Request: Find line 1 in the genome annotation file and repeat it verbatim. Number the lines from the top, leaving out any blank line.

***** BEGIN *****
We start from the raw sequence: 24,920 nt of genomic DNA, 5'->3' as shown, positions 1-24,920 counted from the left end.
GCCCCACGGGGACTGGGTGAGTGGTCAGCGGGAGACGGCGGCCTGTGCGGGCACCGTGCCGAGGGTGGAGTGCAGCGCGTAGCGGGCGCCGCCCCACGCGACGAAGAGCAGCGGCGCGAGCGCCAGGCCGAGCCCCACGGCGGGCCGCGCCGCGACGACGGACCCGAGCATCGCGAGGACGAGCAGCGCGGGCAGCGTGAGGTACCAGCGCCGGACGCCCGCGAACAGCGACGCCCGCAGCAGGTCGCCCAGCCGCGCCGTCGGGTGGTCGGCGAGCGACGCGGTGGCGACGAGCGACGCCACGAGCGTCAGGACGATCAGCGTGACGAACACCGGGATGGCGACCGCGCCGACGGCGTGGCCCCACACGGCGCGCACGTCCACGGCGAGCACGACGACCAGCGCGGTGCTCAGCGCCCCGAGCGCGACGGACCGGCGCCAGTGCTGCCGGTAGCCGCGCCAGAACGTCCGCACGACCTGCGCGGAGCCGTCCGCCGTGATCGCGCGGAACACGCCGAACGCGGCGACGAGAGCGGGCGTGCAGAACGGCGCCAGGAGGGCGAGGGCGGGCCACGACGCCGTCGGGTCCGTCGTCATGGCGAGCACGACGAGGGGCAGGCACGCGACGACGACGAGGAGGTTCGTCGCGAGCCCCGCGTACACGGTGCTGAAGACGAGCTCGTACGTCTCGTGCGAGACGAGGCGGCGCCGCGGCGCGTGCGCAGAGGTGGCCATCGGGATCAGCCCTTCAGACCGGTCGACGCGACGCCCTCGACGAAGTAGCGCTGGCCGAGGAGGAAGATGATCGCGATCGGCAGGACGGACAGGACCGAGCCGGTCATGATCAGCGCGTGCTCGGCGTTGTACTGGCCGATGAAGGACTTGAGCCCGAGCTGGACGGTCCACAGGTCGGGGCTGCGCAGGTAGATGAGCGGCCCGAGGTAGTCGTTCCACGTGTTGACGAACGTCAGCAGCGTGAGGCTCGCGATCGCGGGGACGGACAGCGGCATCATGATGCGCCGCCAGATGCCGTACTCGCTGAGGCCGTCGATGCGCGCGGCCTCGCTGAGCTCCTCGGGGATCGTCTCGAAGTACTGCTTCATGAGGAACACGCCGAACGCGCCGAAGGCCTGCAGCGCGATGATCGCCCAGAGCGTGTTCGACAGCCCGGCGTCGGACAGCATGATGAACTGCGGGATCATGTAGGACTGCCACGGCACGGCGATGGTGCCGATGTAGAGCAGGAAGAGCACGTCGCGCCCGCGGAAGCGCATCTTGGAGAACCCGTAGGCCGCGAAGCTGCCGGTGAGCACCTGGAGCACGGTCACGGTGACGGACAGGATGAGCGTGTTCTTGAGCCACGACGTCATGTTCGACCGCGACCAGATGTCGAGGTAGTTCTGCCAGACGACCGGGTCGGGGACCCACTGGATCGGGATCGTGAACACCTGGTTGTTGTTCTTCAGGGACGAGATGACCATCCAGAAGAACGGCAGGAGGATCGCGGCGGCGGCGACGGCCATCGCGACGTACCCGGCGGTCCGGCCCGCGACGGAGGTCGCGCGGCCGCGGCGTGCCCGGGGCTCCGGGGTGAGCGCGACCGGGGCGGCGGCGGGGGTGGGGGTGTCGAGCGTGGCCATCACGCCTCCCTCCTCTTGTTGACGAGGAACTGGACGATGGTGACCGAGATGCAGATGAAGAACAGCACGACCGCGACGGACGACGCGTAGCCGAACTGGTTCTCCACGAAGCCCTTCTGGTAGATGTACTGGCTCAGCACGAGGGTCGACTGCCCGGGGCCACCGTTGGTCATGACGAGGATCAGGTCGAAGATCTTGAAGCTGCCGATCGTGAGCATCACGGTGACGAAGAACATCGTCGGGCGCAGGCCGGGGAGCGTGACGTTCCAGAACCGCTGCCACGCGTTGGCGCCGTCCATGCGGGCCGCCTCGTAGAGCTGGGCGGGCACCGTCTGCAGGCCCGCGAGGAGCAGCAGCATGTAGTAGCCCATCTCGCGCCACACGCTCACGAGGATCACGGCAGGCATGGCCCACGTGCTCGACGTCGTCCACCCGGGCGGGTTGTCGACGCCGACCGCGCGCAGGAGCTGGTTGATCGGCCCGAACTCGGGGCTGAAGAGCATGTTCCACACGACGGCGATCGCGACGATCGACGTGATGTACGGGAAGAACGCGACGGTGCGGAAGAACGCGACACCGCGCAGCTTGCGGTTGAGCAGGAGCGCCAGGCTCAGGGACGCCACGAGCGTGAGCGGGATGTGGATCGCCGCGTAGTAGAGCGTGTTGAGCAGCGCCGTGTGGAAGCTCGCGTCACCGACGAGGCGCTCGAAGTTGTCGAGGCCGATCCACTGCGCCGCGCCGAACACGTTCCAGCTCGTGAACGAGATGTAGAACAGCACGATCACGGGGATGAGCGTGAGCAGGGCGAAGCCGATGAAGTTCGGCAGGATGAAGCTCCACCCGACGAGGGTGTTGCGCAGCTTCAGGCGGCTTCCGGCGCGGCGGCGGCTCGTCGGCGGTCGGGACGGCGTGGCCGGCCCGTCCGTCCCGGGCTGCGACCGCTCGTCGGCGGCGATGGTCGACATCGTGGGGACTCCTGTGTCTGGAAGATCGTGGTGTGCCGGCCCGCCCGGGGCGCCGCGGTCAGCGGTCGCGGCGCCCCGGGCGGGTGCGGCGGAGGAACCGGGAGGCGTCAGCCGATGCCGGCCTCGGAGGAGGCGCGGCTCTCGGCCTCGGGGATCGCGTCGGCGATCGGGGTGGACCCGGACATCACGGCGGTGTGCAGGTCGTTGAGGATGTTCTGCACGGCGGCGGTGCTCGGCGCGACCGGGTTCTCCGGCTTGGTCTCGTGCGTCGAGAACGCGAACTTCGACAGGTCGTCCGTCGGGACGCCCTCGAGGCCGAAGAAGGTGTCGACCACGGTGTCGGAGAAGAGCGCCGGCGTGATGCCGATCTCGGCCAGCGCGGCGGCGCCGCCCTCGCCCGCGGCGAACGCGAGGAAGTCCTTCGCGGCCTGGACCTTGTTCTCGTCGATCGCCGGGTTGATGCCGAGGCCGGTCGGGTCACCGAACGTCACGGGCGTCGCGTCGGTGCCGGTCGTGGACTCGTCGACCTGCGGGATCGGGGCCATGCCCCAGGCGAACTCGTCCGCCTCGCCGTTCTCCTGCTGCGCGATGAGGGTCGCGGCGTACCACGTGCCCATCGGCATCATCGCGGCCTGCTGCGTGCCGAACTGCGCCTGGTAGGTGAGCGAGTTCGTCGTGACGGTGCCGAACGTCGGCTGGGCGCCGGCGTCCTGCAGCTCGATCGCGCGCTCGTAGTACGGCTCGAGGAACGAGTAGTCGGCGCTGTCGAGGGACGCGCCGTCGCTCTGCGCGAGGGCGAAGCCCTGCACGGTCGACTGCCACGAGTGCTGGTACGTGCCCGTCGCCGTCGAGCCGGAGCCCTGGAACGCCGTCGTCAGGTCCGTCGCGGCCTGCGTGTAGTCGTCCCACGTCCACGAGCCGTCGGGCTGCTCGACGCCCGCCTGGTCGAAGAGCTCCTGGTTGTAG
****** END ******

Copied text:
We start from the raw sequence: 24,920 nt of genomic DNA, 5'->3' as shown, positions 1-24,920 counted from the left end.